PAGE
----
Referring now to the drawings and, more particularly, FIG. 1 is a simplified block diagram of a microprocessor 100 and memory 102. A Microprocessor Control Unit (MPCU) 104 fetches instructions from the memory 102 on instruction bus (Ibus) 106. After parsing the instructions, the MPCU 104 generates Micro Control Signals which are passe on Micro Control Signals bus (μCSbus) 108 to various functional units 110, 112, 114 and to Instruction Pointer 116, which provides an address on address bus 118 for the next instruction to be executed. Event occurrences are provided directly to MCPU 104 on event input 122. Events may include a numerical count, numerical data or a response to some physical occurrence.
FIG. 2 is a detailed example of a preferred embodiment MPCU 104. Reference Event Counter 120 is a multi-bit counter that increments on every event occurrence at Event input 122. The Reference Event Counter 120 is initialized at program start and maintains a Reference Event count, RE count. Comparator 124 monitors the Reference Event Counter 120. Instruction Parser 126 parses instructions, stripping off eventstamp information from eventstamped instructions.
When such an eventstamped instruction is encountered, the Instruction Parser 126 strips off a TYPE field and a EVENT field, both of which are provided to comparator 124 on lines 128, 130, respectively. The TYPE field 128 is combined with the EVENT field 130 to indicate exactly when to execute the instruction. For the preferred embodiment, there are three possible event types: a Direct type, a Range type and a Relative type, although it is contemplated that additional event types may be included, if desired. The comparator 124 continuously compares the EVENT Field on lines 130 to the count value in the Reference Event Counter 120.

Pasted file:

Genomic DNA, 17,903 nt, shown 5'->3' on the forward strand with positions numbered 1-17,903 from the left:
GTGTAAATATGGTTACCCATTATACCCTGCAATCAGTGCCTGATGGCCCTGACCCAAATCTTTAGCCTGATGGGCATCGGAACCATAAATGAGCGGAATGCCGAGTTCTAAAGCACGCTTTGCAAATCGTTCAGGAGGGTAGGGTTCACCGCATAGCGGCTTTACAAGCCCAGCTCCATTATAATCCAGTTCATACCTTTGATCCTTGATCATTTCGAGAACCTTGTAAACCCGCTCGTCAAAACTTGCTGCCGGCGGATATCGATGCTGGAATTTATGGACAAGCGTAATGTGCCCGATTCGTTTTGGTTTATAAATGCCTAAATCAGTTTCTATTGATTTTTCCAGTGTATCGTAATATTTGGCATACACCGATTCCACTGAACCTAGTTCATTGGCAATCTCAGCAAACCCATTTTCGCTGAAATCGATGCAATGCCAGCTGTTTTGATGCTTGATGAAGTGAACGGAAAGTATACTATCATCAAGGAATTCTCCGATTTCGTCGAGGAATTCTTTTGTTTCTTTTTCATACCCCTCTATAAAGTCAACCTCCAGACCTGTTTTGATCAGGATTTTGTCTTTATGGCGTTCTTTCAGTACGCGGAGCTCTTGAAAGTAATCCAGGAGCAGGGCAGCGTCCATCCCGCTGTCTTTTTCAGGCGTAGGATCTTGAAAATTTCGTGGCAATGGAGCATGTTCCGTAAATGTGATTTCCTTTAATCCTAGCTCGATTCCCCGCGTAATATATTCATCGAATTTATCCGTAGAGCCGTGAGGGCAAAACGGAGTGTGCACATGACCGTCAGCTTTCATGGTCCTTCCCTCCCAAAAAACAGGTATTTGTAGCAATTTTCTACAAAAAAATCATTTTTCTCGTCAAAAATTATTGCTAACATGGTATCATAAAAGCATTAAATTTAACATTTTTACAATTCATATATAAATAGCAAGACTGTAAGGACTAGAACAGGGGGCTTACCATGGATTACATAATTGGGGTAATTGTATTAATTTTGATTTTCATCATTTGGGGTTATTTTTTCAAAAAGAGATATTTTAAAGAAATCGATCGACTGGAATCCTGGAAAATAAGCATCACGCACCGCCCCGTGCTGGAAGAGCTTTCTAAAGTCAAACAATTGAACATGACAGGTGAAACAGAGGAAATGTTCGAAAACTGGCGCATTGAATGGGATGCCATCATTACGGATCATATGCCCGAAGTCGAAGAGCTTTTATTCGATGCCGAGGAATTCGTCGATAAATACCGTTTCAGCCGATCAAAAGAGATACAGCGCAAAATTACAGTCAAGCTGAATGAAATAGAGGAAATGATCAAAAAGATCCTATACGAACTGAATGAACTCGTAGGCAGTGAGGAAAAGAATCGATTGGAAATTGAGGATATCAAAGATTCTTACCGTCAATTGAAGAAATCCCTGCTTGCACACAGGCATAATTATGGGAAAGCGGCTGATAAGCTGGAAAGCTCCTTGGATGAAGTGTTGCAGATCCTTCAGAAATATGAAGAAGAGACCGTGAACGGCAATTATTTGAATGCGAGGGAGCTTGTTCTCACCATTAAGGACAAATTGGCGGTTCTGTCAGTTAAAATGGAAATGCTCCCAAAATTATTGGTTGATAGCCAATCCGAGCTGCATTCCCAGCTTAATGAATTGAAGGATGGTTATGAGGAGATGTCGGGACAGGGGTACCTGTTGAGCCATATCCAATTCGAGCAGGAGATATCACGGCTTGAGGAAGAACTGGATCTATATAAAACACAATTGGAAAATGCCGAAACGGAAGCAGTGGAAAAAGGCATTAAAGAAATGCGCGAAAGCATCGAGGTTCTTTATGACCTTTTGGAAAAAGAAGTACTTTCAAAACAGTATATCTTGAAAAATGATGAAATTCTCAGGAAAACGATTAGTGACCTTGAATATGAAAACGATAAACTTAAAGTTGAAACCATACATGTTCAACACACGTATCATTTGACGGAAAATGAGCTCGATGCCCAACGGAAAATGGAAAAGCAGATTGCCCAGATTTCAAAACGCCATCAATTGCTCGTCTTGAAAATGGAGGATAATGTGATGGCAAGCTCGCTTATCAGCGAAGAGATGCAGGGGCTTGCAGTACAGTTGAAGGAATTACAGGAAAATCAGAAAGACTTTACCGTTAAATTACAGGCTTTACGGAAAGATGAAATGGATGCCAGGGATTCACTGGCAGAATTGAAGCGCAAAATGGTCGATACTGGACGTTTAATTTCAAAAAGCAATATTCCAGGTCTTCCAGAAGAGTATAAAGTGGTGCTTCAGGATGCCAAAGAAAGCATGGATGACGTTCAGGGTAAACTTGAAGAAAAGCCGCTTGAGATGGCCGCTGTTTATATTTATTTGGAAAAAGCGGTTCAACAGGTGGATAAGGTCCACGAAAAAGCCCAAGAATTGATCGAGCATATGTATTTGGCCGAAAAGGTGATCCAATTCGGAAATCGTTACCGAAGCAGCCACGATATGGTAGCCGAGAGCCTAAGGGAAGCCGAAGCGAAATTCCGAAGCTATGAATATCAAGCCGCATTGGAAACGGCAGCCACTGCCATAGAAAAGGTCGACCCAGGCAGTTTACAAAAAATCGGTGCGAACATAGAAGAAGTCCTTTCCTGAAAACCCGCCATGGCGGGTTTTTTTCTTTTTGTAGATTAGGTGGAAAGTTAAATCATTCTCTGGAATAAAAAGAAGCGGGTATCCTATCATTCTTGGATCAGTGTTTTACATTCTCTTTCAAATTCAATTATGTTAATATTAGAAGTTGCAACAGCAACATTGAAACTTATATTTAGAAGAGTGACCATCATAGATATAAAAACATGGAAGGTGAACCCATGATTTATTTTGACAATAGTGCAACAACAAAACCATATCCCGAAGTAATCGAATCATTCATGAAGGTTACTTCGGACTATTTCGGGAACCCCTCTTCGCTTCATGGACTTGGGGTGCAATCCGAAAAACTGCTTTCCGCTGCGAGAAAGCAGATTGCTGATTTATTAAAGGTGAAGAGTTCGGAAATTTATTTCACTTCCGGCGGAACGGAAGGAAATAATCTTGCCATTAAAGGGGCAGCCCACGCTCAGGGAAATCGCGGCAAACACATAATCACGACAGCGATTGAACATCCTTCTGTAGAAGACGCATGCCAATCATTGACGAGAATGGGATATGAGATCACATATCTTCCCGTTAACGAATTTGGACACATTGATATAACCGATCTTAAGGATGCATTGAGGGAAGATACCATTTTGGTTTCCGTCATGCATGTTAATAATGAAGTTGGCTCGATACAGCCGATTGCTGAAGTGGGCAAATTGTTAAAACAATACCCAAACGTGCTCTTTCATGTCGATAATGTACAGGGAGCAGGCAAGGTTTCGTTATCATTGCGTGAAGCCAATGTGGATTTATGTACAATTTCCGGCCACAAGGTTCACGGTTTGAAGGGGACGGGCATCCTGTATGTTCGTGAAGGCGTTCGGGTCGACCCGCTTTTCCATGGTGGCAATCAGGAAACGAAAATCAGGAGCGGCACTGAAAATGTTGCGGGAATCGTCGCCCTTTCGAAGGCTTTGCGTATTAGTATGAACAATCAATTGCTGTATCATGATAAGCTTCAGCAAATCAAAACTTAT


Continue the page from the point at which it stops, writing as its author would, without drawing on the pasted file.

If the TYPE field 128 indicates a Direct type, then, when the EVENT field on lines 130 equals the RE count, the comparator 124, clocked by master clock 131, drives the Execute Signal on line 132 active. If the RE count and the EVENT field 130 are equal, then, the processor executes the instruction immediately, during the current clock cycle. If they are not equal, the processor executes a no-op, waiting until the specified event occurs and, then, drives an Execute Signal on line 132 active.
If the TYPE field 128 indicates a Range type, then, the processor has been given an event count range in which the instruction may be executed. So, when the RE count equals or is between the range limits EVENT_L or EVENT_H Field on lines 130, the Comparator 124 drives the Execute Signal on line 132 active, The EVENT_L field indicates the lowest count at which the instruction may be executed. The EVENT_H field indicates the highest count at which the instruction should be executed.
If the TYPE field 128 indicates a Relative type, then, the processor is to execute the instruction some number of event occurrences, as indicated by the EVENT field 130, after the current event.
In response to the Execute Signal on line 132, the Instruction Executor 134 generates Micro Control Signals from the Eventstamp on line 136 in combination with the parsed instruction on lines 138. The Instruction Executor 134 places the Micro Control Signals on μCSbus 108 and selectively activates Functional Units 110, 112 and 114. If the Eventstamp signal line 136 is active indicating the instruction contains a eventstamp, the Instruction Executor 134 does not place the Micro Control Signals on the μCSbus 108 until the Execute Signal is active; otherwise, the Micro Control Signals are placed on the μCSbus 108 immediately.
In one preferred embodiment, the Instruction Executor 134 is a microprogram read only memory (μP ROM) providing the Micro Control Signals on μCSbus 108. The Eventstamp on line 136 in combination with the parsed instruction on lines 138 are address lines of the μP ROM, addressing microcode instructions. Alternately, the Eventstamp on line 136 may be combined, logically, with the parsed instruction on lines 138 to generate microinstruction addresses.